According to a study from Michigan State University, microwaves, even those with a turntable inside, can cook unevenly and leave cold spots where harmful bacteria can survive.

It is important to remember that microwaves don’t kill bacteria unless the food is heated long enough. Microwave cooking can be uneven just as with frying and grilling.

The United States Department of Agriculture’s Food Safety and Inspection Service (USDA FSIS) estimates that over 90 percent of American homes have at least one microwave oven. Everyone knows what great time savers microwaves are, but microwaves will only kill bacteria and keep food safe when foods are heated to a safe internal temperature.

Here are some helpful tips from the Michigan State University Extension recommends following to ensure your microwaved food is safe:

  • Reheat foods to a temperature of 165 degrees Fahrenheit and confirm the temperature with a thermometer in several areas of the food.
  • Follow the package instruction for heating the food, including both the cooking and standing times listed. The standing time is how long food should stand before it is eaten. Standing time is an important part of the cooking process and should be followed so food is cooked to a safe temperature.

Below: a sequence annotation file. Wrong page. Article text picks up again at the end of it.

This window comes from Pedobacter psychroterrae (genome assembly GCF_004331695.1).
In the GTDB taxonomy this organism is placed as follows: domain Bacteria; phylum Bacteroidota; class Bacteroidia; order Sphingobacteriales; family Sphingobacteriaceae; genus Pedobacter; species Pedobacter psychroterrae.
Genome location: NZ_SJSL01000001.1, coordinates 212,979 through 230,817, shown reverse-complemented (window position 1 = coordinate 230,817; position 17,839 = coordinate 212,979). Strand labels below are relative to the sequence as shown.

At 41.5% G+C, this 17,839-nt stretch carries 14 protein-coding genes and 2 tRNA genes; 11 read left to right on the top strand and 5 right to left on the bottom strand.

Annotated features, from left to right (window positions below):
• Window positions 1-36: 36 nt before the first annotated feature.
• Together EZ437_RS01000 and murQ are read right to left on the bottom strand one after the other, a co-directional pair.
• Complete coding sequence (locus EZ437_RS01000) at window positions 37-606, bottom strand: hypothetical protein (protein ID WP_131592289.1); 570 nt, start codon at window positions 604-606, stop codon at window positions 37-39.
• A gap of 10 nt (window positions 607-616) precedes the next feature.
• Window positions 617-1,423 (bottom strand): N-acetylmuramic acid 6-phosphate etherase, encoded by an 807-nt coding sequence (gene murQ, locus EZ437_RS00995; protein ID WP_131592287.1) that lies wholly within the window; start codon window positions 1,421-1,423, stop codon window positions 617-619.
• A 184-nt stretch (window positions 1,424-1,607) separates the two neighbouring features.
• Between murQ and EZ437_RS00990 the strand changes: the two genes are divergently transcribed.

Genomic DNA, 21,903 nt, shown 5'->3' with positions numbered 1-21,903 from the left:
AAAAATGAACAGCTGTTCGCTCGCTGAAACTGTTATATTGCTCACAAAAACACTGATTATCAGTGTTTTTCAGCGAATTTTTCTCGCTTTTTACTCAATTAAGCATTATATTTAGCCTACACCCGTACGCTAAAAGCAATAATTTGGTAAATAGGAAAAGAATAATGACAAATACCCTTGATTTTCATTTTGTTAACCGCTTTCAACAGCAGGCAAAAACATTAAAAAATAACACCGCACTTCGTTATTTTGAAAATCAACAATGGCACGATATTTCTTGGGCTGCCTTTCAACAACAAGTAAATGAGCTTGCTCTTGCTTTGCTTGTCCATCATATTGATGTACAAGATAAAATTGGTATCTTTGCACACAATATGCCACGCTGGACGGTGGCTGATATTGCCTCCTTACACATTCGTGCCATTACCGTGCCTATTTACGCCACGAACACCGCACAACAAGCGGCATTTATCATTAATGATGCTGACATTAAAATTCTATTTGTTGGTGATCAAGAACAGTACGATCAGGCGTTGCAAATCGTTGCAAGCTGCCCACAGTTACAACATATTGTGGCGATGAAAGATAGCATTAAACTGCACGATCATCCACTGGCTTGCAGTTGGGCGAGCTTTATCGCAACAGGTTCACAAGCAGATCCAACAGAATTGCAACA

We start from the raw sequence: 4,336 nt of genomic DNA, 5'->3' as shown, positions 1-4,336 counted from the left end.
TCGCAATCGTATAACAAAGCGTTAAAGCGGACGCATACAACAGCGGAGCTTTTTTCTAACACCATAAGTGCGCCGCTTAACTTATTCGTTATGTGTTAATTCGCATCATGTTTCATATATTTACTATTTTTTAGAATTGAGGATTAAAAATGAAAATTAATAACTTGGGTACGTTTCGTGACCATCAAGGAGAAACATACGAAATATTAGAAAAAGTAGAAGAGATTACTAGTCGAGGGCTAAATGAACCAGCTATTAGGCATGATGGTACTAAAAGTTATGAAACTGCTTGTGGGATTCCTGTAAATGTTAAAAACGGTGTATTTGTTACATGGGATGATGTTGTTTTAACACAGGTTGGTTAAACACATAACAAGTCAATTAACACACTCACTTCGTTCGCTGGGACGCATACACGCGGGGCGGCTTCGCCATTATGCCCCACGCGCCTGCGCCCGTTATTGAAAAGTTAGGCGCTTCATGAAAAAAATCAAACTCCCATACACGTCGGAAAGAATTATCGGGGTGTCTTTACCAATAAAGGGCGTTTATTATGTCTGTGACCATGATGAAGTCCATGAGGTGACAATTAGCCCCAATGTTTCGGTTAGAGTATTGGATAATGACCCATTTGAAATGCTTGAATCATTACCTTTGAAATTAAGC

• Cover food that is being heated in the microwave.
  • Stir food and rotate during the heating process to help decrease the hot spots that arise due to uneven cooking.
  • Only reheat or cook foods in the microwave in containers that are labeled “safe for use in microwave.”
  • Keep your microwave clean and maintained.

For more information on microwave food safety, visit the USDA’s Cooking with Microwave Ovens page.

About MSU Extension

Michigan State University Extension’s mission is to help people improve their lives through an educational process that applies knowledge to critical issues, needs, and opportunities. 

To learn more about MSU Extension, visit their webpage.

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